Concerning: Liquid Nitrogen and Dry Ice use as Food and Beverage Ingredients

Whereas, the culinary use of liquid nitrogen (LN2) and dry ice (solid form CO2) are becoming increasingly popular with molecular gastronomy and the use as ingredients in food products, and

Whereas, public health and safety risks may be associated with non-food grade liquid nitrogen (LN2) and dry ice (solid form CO2) used as ingredients in food products, and

Whereas, liquid nitrogen is a colorless clear cryogenic fluid with a density of 0.807 g/ml at its boiling point (−195.79 °C (77 K; −320 °F)) that can cause rapid freezing on contact with living tissue, and

Whereas, dry ice sublimes at −78.5 °C (−109.3 °F) and this extreme cold makes the solid dangerous to handle without protection due to burns caused by freezing (frostbite) and the outgassing from it can cause hypercapnia (abnormally elevated carbon dioxide levels in the blood) due to buildup in confined locations, and

Whereas, liquid nitrogen has been used in food preparation to flash freeze food, make ice cream, process dry herbs and spices, rapidly chill beverages, as a cosmetic novelty giving a smoky, bubbling “cauldron effect” to cocktails and drinks, and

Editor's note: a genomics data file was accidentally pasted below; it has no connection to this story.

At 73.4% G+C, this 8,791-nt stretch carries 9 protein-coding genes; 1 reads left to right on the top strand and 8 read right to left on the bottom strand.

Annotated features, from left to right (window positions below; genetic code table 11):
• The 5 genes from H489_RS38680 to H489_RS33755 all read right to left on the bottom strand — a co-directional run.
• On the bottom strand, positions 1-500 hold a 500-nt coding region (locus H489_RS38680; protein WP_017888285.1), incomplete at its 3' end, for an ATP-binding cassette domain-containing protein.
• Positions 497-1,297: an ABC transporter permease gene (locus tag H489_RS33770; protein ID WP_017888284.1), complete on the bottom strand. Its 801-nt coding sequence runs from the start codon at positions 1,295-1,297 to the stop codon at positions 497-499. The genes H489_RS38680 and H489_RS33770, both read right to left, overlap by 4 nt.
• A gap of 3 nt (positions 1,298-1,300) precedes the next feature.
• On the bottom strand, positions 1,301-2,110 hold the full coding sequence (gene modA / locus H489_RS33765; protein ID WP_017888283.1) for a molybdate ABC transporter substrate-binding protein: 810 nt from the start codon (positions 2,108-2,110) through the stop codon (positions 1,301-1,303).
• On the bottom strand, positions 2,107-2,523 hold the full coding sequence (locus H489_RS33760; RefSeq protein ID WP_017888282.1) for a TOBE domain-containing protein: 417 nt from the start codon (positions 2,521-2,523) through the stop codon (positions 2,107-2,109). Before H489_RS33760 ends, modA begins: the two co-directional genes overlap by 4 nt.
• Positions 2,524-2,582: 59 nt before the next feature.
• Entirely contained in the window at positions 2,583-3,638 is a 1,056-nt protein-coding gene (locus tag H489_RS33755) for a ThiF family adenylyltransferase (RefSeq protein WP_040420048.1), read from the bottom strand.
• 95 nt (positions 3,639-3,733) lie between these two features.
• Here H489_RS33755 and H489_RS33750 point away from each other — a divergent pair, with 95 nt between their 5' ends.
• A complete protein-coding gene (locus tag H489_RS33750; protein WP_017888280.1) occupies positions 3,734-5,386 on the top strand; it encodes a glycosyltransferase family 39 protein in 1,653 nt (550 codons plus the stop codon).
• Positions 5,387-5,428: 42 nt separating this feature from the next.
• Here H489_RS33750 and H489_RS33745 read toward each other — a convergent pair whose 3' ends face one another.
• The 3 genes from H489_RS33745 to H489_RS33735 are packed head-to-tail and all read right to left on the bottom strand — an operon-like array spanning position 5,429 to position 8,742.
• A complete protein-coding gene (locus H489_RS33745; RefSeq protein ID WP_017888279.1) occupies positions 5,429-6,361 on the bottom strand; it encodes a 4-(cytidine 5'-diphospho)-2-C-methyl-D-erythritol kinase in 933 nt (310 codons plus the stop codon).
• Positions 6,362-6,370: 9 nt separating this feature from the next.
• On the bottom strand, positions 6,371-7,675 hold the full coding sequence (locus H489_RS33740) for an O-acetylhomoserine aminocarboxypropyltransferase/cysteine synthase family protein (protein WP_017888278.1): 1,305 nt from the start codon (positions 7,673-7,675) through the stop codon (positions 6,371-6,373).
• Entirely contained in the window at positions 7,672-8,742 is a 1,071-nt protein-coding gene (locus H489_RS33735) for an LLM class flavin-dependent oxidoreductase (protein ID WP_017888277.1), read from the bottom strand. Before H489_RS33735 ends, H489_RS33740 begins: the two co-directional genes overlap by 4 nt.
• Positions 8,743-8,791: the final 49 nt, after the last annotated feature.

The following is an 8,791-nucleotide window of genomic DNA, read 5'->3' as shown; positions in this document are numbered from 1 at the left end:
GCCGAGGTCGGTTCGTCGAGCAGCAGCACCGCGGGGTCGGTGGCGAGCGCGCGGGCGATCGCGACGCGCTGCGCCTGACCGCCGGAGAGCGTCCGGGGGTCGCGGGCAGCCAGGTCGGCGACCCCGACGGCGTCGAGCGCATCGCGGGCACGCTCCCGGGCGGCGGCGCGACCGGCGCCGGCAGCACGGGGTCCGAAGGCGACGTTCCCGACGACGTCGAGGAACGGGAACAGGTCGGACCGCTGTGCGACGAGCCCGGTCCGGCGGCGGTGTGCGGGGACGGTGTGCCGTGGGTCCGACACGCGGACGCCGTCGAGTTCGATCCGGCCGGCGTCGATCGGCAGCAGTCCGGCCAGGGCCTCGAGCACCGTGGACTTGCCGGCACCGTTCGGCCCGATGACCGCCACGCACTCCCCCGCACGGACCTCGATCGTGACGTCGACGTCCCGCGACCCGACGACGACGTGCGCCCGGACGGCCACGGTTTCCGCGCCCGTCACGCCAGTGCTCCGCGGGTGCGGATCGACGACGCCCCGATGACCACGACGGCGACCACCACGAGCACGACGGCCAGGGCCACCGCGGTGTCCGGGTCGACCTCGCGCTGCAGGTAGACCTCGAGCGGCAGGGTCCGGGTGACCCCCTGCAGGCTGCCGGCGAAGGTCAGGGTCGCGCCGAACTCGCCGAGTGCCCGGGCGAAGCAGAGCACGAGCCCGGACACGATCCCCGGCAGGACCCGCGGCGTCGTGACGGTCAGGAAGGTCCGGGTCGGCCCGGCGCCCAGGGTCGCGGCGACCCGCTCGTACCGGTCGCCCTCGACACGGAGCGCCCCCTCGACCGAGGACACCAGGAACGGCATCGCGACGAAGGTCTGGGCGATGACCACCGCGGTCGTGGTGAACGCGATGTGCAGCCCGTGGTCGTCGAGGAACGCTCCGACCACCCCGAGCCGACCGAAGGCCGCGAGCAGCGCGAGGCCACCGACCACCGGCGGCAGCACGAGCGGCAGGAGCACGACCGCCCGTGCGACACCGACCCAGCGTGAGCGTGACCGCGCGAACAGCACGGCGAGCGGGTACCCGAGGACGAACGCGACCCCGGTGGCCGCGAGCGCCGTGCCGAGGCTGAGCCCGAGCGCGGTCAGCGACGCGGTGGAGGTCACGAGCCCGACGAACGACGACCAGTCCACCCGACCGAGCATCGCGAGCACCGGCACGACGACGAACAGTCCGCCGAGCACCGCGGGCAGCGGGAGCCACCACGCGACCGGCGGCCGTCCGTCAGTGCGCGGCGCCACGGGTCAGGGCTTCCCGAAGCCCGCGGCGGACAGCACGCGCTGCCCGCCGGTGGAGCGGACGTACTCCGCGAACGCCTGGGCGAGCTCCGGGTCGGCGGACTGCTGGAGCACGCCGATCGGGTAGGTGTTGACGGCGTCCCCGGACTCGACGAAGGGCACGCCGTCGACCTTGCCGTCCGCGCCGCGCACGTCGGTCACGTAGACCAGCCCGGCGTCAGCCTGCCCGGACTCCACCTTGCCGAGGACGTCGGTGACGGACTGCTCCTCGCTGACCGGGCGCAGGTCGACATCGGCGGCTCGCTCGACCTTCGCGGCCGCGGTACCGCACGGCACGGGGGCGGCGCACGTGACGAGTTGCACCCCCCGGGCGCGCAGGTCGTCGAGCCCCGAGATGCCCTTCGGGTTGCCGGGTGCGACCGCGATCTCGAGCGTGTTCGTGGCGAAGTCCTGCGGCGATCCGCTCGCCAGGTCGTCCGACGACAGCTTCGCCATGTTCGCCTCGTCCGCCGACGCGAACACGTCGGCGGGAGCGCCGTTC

Whereas, dry ice has been used in food preparation to flash freeze food, make ice cream, carbonate food and beverages, as a cosmetic novelty giving a smoky, bubbling “cauldron effect” to cocktails drinks, and

Whereas, the safety of food products can be compromised by these ingredients if sublimation has not fully completed and they are readily consumed, and

Whereas, the improper handling and use of these ingredients in food products may results in adverse health conditions, physical abnormalities and possibly death, and

Whereas, In 2012, a young woman in England had her stomach removed after ingesting a cocktail made with liquid nitrogen which further resulted in severe internal damage, and

Whereas, AFDO recognizes the importance of uniformly providing the best public health and consumer protection in the most expeditious and cost effective manner, and

Whereas, the history of food and drug law illustrates the critical need for federal oversight through technical assistance to the states, guidance to manufacturers, information to consumers, and, where necessary, national legislation, therefore be it

Resolved, that AFDO request FDA to clarify, as specifically as possible, its policy position on liquid nitrogen and dry ice used as food and beverage ingredients, and

Be it further Resolved, that AFDO advises FDA of the need for federal leadership on the matter of liquid nitrogen and dry ice used as food and beverage ingredients and for providing guidance and technical assistance to the states on appropriate regulatory intervention in order to avoid the creation of a patchwork of state regulations covering this issue.

Back to top